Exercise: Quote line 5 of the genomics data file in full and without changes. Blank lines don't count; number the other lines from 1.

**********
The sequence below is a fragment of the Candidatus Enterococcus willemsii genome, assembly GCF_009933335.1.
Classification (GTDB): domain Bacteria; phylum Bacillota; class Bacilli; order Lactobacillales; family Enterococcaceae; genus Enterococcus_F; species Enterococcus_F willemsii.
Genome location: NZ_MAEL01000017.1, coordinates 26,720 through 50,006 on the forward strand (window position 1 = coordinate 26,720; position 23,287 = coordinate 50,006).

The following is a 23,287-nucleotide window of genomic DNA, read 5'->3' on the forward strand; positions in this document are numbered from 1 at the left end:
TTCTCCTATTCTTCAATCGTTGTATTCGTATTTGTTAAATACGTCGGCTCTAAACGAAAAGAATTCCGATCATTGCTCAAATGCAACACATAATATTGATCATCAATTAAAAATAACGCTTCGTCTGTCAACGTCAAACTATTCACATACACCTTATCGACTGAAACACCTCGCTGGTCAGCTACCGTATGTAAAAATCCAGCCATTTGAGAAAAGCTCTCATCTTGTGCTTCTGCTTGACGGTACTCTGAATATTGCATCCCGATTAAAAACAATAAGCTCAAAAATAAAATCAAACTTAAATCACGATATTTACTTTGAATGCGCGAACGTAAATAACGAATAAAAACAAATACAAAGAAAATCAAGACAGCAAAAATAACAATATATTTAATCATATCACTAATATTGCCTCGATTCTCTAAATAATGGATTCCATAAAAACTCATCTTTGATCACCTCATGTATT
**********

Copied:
TTCTCCTATTCTTCAATCGTTGTATTCGTATTTGTTAAATACGTCGGCTCTAAACGAAAAGAATTCCGATCATTGCTCAAATGCAACACATAATATTGATCATCAATTAAAAATAACGCTTCGTCTGTCAACGTCAAACTATTCACATACACCTTATCGACTGAAACACCTCGCTGGTCAGCTACCGTATGTAAAAATCCAGCCATTTGAGAAAAGCTCTCATCTTGTGCTTCTGCTTGACGGTACTCTGAATATTGCATCCCGATTAAAAACAATAAGCTCAAAAATAAAATCAAACTTAAATCACGATATTTACTTTGAATGCGCGAACGTAAATAACGAATAAAAACAAATACAAAGAAAATCAAGACAGCAAAAATAACAATATATTTAATCATATCACTAATATTGCCTCGATTCTCTAAATAATGGATTCCATAAAAACTCATCTTTGATCACCTCATGTATT